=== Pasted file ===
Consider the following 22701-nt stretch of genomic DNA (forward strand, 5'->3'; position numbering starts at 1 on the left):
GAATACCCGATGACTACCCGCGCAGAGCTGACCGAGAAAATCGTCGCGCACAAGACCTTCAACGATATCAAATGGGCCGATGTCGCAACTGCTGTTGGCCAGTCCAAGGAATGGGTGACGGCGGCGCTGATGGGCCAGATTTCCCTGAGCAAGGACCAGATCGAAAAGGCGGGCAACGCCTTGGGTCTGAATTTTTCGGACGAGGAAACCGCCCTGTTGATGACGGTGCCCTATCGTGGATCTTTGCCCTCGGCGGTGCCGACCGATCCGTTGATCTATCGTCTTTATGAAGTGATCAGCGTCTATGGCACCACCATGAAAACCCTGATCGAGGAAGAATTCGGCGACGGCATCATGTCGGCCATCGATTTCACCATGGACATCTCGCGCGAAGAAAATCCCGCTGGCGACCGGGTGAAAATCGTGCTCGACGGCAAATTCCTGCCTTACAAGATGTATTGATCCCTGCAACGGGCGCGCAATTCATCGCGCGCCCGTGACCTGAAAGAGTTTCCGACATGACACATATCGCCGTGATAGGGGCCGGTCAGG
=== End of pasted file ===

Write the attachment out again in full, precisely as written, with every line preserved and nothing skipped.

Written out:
Consider the following 22701-nt stretch of genomic DNA (forward strand, 5'->3'; position numbering starts at 1 on the left):
GAATACCCGATGACTACCCGCGCAGAGCTGACCGAGAAAATCGTCGCGCACAAGACCTTCAACGATATCAAATGGGCCGATGTCGCAACTGCTGTTGGCCAGTCCAAGGAATGGGTGACGGCGGCGCTGATGGGCCAGATTTCCCTGAGCAAGGACCAGATCGAAAAGGCGGGCAACGCCTTGGGTCTGAATTTTTCGGACGAGGAAACCGCCCTGTTGATGACGGTGCCCTATCGTGGATCTTTGCCCTCGGCGGTGCCGACCGATCCGTTGATCTATCGTCTTTATGAAGTGATCAGCGTCTATGGCACCACCATGAAAACCCTGATCGAGGAAGAATTCGGCGACGGCATCATGTCGGCCATCGATTTCACCATGGACATCTCGCGCGAAGAAAATCCCGCTGGCGACCGGGTGAAAATCGTGCTCGACGGCAAATTCCTGCCTTACAAGATGTATTGATCCCTGCAACGGGCGCGCAATTCATCGCGCGCCCGTGACCTGAAAGAGTTTCCGACATGACACATATCGCCGTGATAGGGGCCGGTCAGG